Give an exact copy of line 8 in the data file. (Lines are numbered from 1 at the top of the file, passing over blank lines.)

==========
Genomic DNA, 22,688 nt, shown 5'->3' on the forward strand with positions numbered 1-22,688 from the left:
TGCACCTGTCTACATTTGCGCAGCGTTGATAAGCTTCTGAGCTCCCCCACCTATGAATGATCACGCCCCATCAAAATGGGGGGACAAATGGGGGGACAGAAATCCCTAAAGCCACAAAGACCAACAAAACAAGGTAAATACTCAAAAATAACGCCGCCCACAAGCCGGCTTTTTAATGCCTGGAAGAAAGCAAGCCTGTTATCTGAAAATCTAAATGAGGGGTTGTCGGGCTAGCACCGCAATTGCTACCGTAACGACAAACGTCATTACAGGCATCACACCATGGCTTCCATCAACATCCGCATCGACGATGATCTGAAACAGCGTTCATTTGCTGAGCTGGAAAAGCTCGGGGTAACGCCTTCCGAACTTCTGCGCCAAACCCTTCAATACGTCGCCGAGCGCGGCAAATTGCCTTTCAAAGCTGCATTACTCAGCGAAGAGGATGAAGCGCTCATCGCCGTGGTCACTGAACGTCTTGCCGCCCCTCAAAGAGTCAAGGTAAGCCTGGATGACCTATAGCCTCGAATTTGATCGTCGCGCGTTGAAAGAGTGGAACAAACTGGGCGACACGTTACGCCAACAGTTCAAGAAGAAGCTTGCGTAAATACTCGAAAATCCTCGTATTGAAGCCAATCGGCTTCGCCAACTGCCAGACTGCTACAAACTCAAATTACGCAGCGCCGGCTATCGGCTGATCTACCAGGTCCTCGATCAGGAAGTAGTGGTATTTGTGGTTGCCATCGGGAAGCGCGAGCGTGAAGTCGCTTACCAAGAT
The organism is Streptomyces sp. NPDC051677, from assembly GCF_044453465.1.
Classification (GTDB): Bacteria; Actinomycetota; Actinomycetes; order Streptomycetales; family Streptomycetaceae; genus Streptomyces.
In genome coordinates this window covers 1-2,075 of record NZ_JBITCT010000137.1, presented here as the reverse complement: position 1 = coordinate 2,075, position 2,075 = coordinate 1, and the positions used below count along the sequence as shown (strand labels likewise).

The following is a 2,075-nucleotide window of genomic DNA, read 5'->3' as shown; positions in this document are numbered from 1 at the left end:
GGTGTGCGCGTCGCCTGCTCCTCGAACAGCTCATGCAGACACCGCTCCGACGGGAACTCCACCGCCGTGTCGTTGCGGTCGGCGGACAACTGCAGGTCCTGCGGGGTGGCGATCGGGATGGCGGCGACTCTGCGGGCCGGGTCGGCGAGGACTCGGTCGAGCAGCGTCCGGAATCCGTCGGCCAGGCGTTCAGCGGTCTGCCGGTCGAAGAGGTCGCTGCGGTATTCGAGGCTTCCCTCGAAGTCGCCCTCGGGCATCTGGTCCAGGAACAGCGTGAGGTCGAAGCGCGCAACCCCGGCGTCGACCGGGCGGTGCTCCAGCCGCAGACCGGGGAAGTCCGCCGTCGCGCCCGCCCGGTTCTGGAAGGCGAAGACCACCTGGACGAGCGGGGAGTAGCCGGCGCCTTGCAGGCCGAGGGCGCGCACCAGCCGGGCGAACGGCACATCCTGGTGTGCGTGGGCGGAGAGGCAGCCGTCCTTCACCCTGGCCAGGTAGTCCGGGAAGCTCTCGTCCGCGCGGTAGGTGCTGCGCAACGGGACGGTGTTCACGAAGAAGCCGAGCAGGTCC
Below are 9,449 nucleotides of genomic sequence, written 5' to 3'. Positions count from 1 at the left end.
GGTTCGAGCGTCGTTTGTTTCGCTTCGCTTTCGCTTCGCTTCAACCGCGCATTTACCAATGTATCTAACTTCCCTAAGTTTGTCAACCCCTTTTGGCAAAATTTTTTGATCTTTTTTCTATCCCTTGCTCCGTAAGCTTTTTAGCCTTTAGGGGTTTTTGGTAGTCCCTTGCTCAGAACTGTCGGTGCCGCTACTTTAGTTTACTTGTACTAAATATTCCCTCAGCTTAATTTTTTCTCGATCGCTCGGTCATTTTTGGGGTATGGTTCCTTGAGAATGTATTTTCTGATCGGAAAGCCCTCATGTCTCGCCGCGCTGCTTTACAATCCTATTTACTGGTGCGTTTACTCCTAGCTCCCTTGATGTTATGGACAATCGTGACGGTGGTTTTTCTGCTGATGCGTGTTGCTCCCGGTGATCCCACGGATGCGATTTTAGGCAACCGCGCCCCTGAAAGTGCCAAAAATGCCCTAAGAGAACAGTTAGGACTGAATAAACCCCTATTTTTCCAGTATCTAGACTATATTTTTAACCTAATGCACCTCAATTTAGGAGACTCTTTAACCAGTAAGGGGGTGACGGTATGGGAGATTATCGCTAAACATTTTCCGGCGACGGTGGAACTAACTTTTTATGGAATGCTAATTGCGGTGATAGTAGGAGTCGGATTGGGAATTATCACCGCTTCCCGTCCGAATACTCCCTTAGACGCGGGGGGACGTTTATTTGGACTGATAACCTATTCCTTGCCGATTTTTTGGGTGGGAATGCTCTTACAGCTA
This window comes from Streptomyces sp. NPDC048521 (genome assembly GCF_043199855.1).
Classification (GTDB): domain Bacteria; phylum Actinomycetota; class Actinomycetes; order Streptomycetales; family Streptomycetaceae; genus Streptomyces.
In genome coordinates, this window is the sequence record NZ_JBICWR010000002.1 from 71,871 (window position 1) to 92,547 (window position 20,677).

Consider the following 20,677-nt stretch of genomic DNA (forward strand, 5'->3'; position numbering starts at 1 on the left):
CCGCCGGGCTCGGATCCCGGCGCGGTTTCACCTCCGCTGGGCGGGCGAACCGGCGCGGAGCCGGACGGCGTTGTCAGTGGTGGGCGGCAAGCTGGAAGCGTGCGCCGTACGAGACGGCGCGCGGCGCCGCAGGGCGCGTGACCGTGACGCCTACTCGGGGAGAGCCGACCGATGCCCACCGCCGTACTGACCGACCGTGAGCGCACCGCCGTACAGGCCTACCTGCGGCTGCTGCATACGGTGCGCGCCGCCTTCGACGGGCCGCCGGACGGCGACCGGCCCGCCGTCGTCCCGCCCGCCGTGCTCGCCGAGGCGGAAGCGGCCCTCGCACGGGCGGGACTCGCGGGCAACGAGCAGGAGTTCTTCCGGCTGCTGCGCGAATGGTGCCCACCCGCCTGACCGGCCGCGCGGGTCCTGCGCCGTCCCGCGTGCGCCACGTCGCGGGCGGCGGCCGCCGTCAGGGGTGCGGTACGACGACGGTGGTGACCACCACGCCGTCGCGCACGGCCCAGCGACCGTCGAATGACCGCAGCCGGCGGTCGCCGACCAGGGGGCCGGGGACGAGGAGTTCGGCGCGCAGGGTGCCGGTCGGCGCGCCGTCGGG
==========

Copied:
Below are 9,449 nucleotides of genomic sequence, written 5' to 3'. Positions count from 1 at the left end.